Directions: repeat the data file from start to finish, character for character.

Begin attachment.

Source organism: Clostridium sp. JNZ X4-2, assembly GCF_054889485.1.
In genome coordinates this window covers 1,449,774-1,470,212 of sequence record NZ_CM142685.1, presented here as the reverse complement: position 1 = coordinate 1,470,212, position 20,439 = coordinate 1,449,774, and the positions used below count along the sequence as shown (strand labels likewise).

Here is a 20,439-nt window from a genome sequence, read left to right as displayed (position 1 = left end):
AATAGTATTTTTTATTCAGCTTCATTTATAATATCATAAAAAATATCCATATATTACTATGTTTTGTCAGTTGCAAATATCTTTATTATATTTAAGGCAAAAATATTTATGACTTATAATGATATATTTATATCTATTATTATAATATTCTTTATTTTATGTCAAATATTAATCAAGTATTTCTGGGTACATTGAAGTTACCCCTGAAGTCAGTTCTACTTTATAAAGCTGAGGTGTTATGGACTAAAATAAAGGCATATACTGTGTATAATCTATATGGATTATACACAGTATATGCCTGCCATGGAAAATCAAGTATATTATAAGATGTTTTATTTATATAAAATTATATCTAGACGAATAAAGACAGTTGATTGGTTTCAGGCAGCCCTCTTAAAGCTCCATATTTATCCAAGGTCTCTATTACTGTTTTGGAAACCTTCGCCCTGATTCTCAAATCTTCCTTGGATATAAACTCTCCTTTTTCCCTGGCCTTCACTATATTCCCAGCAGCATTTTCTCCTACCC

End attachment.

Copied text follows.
Source organism: Clostridium sp. JNZ X4-2, assembly GCF_054889485.1.
In genome coordinates this window covers 1,449,774-1,470,212 of sequence record NZ_CM142685.1, presented here as the reverse complement: position 1 = coordinate 1,470,212, position 20,439 = coordinate 1,449,774, and the positions used below count along the sequence as shown (strand labels likewise).

Here is a 20,439-nt window from a genome sequence, read left to right as displayed (position 1 = left end):
AATAGTATTTTTTATTCAGCTTCATTTATAATATCATAAAAAATATCCATATATTACTATGTTTTGTCAGTTGCAAATATCTTTATTATATTTAAGGCAAAAATATTTATGACTTATAATGATATATTTATATCTATTATTATAATATTCTTTATTTTATGTCAAATATTAATCAAGTATTTCTGGGTACATTGAAGTTACCCCTGAAGTCAGTTCTACTTTATAAAGCTGAGGTGTTATGGACTAAAATAAAGGCATATACTGTGTATAATCTATATGGATTATACACAGTATATGCCTGCCATGGAAAATCAAGTATATTATAAGATGTTTTATTTATATAAAATTATATCTAGACGAATAAAGACAGTTGATTGGTTTCAGGCAGCCCTCTTAAAGCTCCATATTTATCCAAGGTCTCTATTACTGTTTTGGAAACCTTCGCCCTGATTCTCAAATCTTCCTTGGATATAAACTCTCCTTTTTCCCTGGCCTTCACTATATTCCCAGCAGCATTTTCTCCTACCC